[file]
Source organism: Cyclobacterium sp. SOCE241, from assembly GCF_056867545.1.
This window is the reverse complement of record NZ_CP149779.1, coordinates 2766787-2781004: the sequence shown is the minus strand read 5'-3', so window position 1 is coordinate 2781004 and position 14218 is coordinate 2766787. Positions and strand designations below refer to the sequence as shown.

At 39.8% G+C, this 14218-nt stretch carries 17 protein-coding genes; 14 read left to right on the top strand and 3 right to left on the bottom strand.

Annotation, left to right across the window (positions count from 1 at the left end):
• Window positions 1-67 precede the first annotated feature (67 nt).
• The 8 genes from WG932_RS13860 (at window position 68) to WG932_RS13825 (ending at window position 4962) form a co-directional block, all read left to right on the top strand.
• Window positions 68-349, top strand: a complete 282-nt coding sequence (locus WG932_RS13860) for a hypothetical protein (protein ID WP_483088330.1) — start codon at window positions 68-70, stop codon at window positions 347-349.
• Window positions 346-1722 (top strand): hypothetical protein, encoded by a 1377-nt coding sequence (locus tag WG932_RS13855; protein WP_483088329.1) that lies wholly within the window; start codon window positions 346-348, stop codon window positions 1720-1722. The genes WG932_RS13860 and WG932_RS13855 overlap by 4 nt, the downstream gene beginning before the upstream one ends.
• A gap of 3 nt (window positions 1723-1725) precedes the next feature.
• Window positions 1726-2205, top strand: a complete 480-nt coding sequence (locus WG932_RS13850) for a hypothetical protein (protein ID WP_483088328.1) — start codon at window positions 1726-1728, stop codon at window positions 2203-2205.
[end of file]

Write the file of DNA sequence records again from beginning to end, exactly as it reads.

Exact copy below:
Source organism: Cyclobacterium sp. SOCE241, from assembly GCF_056867545.1.
This window is the reverse complement of record NZ_CP149779.1, coordinates 2766787-2781004: the sequence shown is the minus strand read 5'-3', so window position 1 is coordinate 2781004 and position 14218 is coordinate 2766787. Positions and strand designations below refer to the sequence as shown.

At 39.8% G+C, this 14218-nt stretch carries 17 protein-coding genes; 14 read left to right on the top strand and 3 right to left on the bottom strand.

Annotation, left to right across the window (positions count from 1 at the left end):
• Window positions 1-67 precede the first annotated feature (67 nt).
• The 8 genes from WG932_RS13860 (at window position 68) to WG932_RS13825 (ending at window position 4962) form a co-directional block, all read left to right on the top strand.
• Window positions 68-349, top strand: a complete 282-nt coding sequence (locus WG932_RS13860) for a hypothetical protein (protein ID WP_483088330.1) — start codon at window positions 68-70, stop codon at window positions 347-349.
• Window positions 346-1722 (top strand): hypothetical protein, encoded by a 1377-nt coding sequence (locus tag WG932_RS13855; protein WP_483088329.1) that lies wholly within the window; start codon window positions 346-348, stop codon window positions 1720-1722. The genes WG932_RS13860 and WG932_RS13855 overlap by 4 nt, the downstream gene beginning before the upstream one ends.
• A gap of 3 nt (window positions 1723-1725) precedes the next feature.
• Window positions 1726-2205, top strand: a complete 480-nt coding sequence (locus WG932_RS13850) for a hypothetical protein (protein ID WP_483088328.1) — start codon at window positions 1726-1728, stop codon at window positions 2203-2205.